Exploring the asymmetrical representation of causal relations in semantic memory
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The current study provides evidence for the dissociation between two types of asymmetries in relations within semantic memory: those due to unidirectional associative strength (e.g., Kahan, Neely & Forsythe, 1999), and the inherent asymmetry of causal relations (e.g., Fenker, Waldmann & Holyoak, 2005). By manipulating the stimulus onset asynchrony (SOA) in a relation recognition task, I demonstrate that expectancy differentially impacts the effects of these asymmetries. An asymmetrical directional response time advantage was seen with causal relations at both long (1000 ms) and short (150 ms) SOAs, but only at long SOAs for unidirectional associates. These data are taken to support the hypothesis that latencies due to unidirectional association are a result of the manner in which these relations are accessed, and latencies due to the asymmetry of causal relations are reflective of the manner in which cause-effect asymmetries are represented.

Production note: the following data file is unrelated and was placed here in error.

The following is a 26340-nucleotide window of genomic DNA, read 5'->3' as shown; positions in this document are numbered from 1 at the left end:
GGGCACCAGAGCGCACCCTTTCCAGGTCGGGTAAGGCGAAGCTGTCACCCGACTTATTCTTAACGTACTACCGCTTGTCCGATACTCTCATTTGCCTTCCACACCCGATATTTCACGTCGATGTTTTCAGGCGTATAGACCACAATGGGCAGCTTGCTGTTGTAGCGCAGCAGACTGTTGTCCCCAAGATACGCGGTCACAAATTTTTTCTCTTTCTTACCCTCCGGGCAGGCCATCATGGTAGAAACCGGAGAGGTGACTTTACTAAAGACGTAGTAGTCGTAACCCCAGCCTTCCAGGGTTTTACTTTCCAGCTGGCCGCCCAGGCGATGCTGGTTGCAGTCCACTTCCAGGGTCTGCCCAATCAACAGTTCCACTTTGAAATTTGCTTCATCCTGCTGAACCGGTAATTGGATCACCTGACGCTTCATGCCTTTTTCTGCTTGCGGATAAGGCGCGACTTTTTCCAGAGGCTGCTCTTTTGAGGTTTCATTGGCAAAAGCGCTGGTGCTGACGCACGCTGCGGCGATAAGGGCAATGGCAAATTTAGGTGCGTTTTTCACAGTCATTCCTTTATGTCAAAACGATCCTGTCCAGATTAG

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Nathaniel Barr (2010). Exploring the asymmetrical representation of causal relations in semantic memory. UWSpace. http://hdl.handle.net/10012/5430